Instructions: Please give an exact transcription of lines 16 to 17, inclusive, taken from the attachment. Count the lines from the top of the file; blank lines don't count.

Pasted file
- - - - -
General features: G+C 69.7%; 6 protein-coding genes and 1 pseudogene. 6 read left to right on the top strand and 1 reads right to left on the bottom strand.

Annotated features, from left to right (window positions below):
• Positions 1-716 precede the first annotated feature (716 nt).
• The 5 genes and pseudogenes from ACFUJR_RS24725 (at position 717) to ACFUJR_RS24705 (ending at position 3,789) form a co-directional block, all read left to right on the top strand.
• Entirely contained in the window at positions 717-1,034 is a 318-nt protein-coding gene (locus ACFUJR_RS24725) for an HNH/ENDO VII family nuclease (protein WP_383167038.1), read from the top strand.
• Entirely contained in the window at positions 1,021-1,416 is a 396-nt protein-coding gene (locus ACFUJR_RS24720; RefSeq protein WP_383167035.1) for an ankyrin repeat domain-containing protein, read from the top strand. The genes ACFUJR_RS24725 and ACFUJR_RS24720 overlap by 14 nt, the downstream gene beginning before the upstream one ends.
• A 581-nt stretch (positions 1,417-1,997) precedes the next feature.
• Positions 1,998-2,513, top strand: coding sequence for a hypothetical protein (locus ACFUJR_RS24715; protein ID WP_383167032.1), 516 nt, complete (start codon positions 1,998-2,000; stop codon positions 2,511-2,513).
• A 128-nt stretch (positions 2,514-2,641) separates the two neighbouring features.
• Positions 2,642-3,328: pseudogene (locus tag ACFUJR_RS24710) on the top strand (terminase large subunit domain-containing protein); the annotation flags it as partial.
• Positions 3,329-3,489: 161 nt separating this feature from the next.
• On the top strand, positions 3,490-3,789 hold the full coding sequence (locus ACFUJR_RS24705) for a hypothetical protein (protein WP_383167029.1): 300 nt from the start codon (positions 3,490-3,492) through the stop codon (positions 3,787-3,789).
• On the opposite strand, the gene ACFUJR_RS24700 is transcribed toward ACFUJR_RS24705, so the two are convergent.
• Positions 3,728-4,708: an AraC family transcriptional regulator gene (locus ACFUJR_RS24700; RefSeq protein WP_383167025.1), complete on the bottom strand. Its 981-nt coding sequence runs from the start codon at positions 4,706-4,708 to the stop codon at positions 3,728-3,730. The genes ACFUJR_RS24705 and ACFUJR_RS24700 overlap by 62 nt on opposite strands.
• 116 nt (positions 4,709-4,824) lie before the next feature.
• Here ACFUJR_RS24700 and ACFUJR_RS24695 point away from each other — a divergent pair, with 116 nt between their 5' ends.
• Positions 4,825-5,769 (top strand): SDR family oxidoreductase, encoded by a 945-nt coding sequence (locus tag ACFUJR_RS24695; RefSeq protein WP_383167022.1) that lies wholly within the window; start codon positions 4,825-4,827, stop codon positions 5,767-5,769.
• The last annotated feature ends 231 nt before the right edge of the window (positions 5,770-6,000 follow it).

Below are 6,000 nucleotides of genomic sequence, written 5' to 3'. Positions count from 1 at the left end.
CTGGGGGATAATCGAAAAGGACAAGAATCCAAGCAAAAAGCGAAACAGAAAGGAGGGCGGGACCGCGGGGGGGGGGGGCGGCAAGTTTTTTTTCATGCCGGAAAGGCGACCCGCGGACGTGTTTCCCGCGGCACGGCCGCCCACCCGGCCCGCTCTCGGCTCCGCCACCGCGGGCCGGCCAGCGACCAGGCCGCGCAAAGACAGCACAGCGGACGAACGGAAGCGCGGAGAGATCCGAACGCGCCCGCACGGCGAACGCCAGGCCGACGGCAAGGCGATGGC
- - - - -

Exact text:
• Here ACFUJR_RS24700 and ACFUJR_RS24695 point away from each other — a divergent pair, with 116 nt between their 5' ends.
• Positions 4,825-5,769 (top strand): SDR family oxidoreductase, encoded by a 945-nt coding sequence (locus tag ACFUJR_RS24695; RefSeq protein WP_383167022.1) that lies wholly within the window; start codon positions 4,825-4,827, stop codon positions 5,767-5,769.